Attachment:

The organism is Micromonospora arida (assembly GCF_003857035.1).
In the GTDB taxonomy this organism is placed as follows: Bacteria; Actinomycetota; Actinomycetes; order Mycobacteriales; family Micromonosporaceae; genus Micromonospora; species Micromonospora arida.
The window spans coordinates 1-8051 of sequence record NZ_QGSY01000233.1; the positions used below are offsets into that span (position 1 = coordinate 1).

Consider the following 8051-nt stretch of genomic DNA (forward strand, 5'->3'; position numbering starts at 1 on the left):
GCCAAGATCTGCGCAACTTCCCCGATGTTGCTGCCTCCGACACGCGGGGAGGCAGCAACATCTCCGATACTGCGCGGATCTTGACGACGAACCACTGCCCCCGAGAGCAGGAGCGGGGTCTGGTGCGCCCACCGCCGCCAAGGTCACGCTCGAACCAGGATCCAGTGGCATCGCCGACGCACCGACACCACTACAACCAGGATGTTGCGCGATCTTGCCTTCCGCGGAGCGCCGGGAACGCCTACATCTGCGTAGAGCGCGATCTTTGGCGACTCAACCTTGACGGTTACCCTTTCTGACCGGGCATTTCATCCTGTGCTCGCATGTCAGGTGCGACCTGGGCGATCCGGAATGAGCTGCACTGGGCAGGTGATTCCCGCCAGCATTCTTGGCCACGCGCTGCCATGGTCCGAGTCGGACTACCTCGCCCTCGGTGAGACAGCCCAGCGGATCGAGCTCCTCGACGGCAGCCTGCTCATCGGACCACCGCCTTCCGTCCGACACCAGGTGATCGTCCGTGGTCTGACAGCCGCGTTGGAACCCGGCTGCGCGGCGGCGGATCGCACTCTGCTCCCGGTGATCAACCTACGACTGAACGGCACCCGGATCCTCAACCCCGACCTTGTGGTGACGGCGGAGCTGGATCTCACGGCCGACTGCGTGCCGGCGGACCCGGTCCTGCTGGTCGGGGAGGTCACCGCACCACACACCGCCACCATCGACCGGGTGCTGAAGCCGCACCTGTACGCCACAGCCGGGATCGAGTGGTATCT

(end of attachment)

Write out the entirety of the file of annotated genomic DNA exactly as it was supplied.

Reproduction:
The organism is Micromonospora arida (assembly GCF_003857035.1).
In the GTDB taxonomy this organism is placed as follows: Bacteria; Actinomycetota; Actinomycetes; order Mycobacteriales; family Micromonosporaceae; genus Micromonospora; species Micromonospora arida.
The window spans coordinates 1-8051 of sequence record NZ_QGSY01000233.1; the positions used below are offsets into that span (position 1 = coordinate 1).

Consider the following 8051-nt stretch of genomic DNA (forward strand, 5'->3'; position numbering starts at 1 on the left):
GCCAAGATCTGCGCAACTTCCCCGATGTTGCTGCCTCCGACACGCGGGGAGGCAGCAACATCTCCGATACTGCGCGGATCTTGACGACGAACCACTGCCCCCGAGAGCAGGAGCGGGGTCTGGTGCGCCCACCGCCGCCAAGGTCACGCTCGAACCAGGATCCAGTGGCATCGCCGACGCACCGACACCACTACAACCAGGATGTTGCGCGATCTTGCCTTCCGCGGAGCGCCGGGAACGCCTACATCTGCGTAGAGCGCGATCTTTGGCGACTCAACCTTGACGGTTACCCTTTCTGACCGGGCATTTCATCCTGTGCTCGCATGTCAGGTGCGACCTGGGCGATCCGGAATGAGCTGCACTGGGCAGGTGATTCCCGCCAGCATTCTTGGCCACGCGCTGCCATGGTCCGAGTCGGACTACCTCGCCCTCGGTGAGACAGCCCAGCGGATCGAGCTCCTCGACGGCAGCCTGCTCATCGGACCACCGCCTTCCGTCCGACACCAGGTGATCGTCCGTGGTCTGACAGCCGCGTTGGAACCCGGCTGCGCGGCGGCGGATCGCACTCTGCTCCCGGTGATCAACCTACGACTGAACGGCACCCGGATCCTCAACCCCGACCTTGTGGTGACGGCGGAGCTGGATCTCACGGCCGACTGCGTGCCGGCGGACCCGGTCCTGCTGGTCGGGGAGGTCACCGCACCACACACCGCCACCATCGACCGGGTGCTGAAGCCGCACCTGTACGCCACAGCCGGGATCGAGTGGTATCT